Looking back, 2013 was kind of dull. While 2012 was a big election year in South Carolina, one in which we saw political tides shifting along a fractured electoral landscape littered with scandals, not to mention a statewide election meltdown where scores of non-incumbents were kicked off ballots all over the state and a massive international hacking breach, this one kind of fizzled. Some dustups here and there but nothing too big. It seems like 2013 just kind of slid on by. Of course, big things did happen, and we've rounded up 10 of the most important. Don't worry, though, none of them include how this year's Miss South Carolina told the nation she was from a state where "20 percent of our homes are mobile because that's how we roll."
That time the government shut down
For 16 days in October, the federal government partially shut down after Congress was unable to reach an agreement on the budget. Republicans wanted to defund the president's signature healthcare law, but Democrats weren't hearing it. Unable to pay its bills by the Oct. 1 deadline without a continuing resolution of the budget, the government shut down, closing parks, curbing government programs, and generally making the United States appear unstable in the eyes of the international community. Each of of South Carolina's six Republican congressmen and the state's two GOP senators voted in a manner that helped shut down the government. Democratic Congressman Jim Clyburn was the lone holdout. Here in Charleston, Mark Sanford was one of the only members of Congress to come back to his district and hold a town hall meeting about the issue. He got an earful.
- Sean Rayford
- Nikki Haley chose not to expand the state medicaid program, leaving thousands uninsured
Nikki Haley didn't expand Medicaid
In 2009, Congress passed the Patient Protection and Affordable Care Act, a.k.a Obamacare, and the president signed the healthcare overhaul into law. Last year, the U.S. Supreme Court upheld the controversial legislation, but with a caveat: individual states didn't have to expand Medicaid under the law if they didn't want to. Republican Gov. Nikki Haley chose not to expand it in South Carolina. On Oct. 1 of this year, the federal healthcare exchanges opened up under Obamacare where the uninsured were supposed to be able to shop for affordable coverage on a crummy website that hardly functioned properly. But navigators working to help people get covered soon learned a heartbreaking truth: some of the state's poorest residents could't sign up because their income levels left them in a gap. And that's because the state didn't expand Medicaid.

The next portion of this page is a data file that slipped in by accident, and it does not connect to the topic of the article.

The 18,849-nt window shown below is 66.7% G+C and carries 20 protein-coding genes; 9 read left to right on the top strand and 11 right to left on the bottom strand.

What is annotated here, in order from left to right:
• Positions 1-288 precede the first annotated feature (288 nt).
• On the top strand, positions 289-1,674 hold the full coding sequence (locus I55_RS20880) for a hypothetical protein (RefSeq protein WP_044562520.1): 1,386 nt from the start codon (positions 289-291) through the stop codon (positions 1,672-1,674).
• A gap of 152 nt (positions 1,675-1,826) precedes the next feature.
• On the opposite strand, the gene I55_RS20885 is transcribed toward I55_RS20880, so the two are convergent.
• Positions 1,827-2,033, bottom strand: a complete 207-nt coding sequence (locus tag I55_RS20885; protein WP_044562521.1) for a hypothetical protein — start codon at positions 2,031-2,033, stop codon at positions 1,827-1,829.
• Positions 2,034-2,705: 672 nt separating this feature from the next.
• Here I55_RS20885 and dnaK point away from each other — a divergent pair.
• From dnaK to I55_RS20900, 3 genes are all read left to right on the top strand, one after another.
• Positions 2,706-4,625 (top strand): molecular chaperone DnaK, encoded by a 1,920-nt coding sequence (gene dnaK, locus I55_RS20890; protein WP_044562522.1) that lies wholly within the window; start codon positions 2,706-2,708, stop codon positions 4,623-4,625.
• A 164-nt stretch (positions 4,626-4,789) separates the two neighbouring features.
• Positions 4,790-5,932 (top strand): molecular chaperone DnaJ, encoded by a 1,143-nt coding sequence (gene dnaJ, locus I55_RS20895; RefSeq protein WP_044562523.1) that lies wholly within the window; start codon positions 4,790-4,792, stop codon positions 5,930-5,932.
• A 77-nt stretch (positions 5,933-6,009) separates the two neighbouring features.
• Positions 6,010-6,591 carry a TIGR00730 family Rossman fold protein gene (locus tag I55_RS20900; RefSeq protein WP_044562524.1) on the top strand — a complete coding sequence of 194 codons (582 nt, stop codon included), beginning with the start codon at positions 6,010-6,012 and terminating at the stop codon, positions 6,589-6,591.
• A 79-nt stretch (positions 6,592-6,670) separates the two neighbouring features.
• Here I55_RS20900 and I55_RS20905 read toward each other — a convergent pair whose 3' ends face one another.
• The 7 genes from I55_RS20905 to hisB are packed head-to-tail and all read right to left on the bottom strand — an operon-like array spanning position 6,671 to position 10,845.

SLED investigated House Speaker Bobby Harrell for abuse of power
In February, Attorney General Alan Wilson directed the State Law Enforcement Division to investigate whether the state's most powerful politician, House Speaker Bobby Harrell, abused his power and enriched himself from his public job. The Post & Courier initially brought attention to Harrell's campaign spending last fall with a series of stories, beginning with one exposing how he'd personally reimbursed himself hundreds of thousands of dollars from his campaign account. Much of that money went to operate a private plane he pilots. Harrell paid back about $23,000 in campaign money for which he couldn't find receipts. And he denies any wrongdoing. Last week, SLED delivered a "voluminous" report on Harrell to Wilson. The ball is now in Wilson's court to decide whether he'll prosecute.
Tuberculosis outbreak rocked a small town
Over the summer, one of the worts outbreaks of tuberculosis in a decade ripped through the small Upstate town of Ninety Six. An infected custodian at a primary school there exposed the kids to the life-threatening disease. More than 50 of them tested positive for the airborne illness that causes chest pain and wheezing. However, the state health agency, DHEC, waited roughly two months before informing parents in the area. "I wish they had known sooner," DHEC's director Catherine Templeton said at the time.
College football in general
There had never been a better time to be a Gamecock than in 2013. They beat arch-rival Clemson for the fifth time in a row, and when both were Top 10 teams. Meanwhile, the Clemson Tigers are to play in the BCS Orange Bowl, and the football programs at Furman University and Coastal Carolina both got into the Football Championship Series this year. Furthermore, organizers put together an inaugural Medal of Honor bowl all-star game to take place here in Charleston in January, with the support of public funds from local governments.
- State Attorney General Alan Wilson
That Republican lie about zombie voters